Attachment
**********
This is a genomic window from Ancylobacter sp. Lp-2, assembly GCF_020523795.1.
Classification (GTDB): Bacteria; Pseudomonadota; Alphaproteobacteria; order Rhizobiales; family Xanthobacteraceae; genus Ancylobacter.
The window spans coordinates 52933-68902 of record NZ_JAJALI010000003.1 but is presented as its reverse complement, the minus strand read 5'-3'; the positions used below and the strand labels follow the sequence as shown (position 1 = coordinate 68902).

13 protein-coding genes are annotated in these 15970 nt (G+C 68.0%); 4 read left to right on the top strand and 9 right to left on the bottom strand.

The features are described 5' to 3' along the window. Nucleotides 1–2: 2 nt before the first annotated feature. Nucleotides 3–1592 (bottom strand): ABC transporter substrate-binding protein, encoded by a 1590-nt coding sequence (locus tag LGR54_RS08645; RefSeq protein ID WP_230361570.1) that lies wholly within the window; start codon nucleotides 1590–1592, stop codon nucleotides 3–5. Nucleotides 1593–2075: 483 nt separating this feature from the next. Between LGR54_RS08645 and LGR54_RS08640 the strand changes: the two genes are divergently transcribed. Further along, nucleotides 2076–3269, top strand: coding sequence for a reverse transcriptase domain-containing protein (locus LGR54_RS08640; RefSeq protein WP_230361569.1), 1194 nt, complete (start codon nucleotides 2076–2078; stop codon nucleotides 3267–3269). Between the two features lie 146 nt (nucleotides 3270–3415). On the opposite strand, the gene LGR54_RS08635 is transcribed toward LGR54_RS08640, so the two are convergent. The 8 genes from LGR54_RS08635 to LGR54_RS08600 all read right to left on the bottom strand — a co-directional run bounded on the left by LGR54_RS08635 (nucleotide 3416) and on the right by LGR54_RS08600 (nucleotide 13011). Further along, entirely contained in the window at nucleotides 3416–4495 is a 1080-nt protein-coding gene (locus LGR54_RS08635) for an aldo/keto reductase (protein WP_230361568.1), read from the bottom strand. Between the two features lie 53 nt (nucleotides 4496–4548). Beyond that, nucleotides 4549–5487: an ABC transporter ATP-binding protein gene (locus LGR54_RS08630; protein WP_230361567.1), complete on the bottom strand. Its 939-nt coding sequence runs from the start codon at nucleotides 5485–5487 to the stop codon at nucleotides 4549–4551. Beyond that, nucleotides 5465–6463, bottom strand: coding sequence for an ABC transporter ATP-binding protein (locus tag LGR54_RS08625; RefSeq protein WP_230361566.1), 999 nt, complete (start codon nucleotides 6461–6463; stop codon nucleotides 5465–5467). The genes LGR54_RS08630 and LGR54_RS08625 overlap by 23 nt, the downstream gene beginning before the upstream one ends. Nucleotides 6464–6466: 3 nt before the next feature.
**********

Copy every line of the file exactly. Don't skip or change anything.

This is a genomic window from Ancylobacter sp. Lp-2, assembly GCF_020523795.1.
Classification (GTDB): Bacteria; Pseudomonadota; Alphaproteobacteria; order Rhizobiales; family Xanthobacteraceae; genus Ancylobacter.
The window spans coordinates 52933-68902 of record NZ_JAJALI010000003.1 but is presented as its reverse complement, the minus strand read 5'-3'; the positions used below and the strand labels follow the sequence as shown (position 1 = coordinate 68902).

13 protein-coding genes are annotated in these 15970 nt (G+C 68.0%); 4 read left to right on the top strand and 9 right to left on the bottom strand.

The features are described 5' to 3' along the window. Nucleotides 1–2: 2 nt before the first annotated feature. Nucleotides 3–1592 (bottom strand): ABC transporter substrate-binding protein, encoded by a 1590-nt coding sequence (locus tag LGR54_RS08645; RefSeq protein ID WP_230361570.1) that lies wholly within the window; start codon nucleotides 1590–1592, stop codon nucleotides 3–5. Nucleotides 1593–2075: 483 nt separating this feature from the next. Between LGR54_RS08645 and LGR54_RS08640 the strand changes: the two genes are divergently transcribed. Further along, nucleotides 2076–3269, top strand: coding sequence for a reverse transcriptase domain-containing protein (locus LGR54_RS08640; RefSeq protein WP_230361569.1), 1194 nt, complete (start codon nucleotides 2076–2078; stop codon nucleotides 3267–3269). Between the two features lie 146 nt (nucleotides 3270–3415). On the opposite strand, the gene LGR54_RS08635 is transcribed toward LGR54_RS08640, so the two are convergent. The 8 genes from LGR54_RS08635 to LGR54_RS08600 all read right to left on the bottom strand — a co-directional run bounded on the left by LGR54_RS08635 (nucleotide 3416) and on the right by LGR54_RS08600 (nucleotide 13011). Further along, entirely contained in the window at nucleotides 3416–4495 is a 1080-nt protein-coding gene (locus LGR54_RS08635) for an aldo/keto reductase (protein WP_230361568.1), read from the bottom strand. Between the two features lie 53 nt (nucleotides 4496–4548). Beyond that, nucleotides 4549–5487: an ABC transporter ATP-binding protein gene (locus LGR54_RS08630; protein WP_230361567.1), complete on the bottom strand. Its 939-nt coding sequence runs from the start codon at nucleotides 5485–5487 to the stop codon at nucleotides 4549–4551. Beyond that, nucleotides 5465–6463, bottom strand: coding sequence for an ABC transporter ATP-binding protein (locus tag LGR54_RS08625; RefSeq protein WP_230361566.1), 999 nt, complete (start codon nucleotides 6461–6463; stop codon nucleotides 5465–5467). The genes LGR54_RS08630 and LGR54_RS08625 overlap by 23 nt, the downstream gene beginning before the upstream one ends. Nucleotides 6464–6466: 3 nt before the next feature.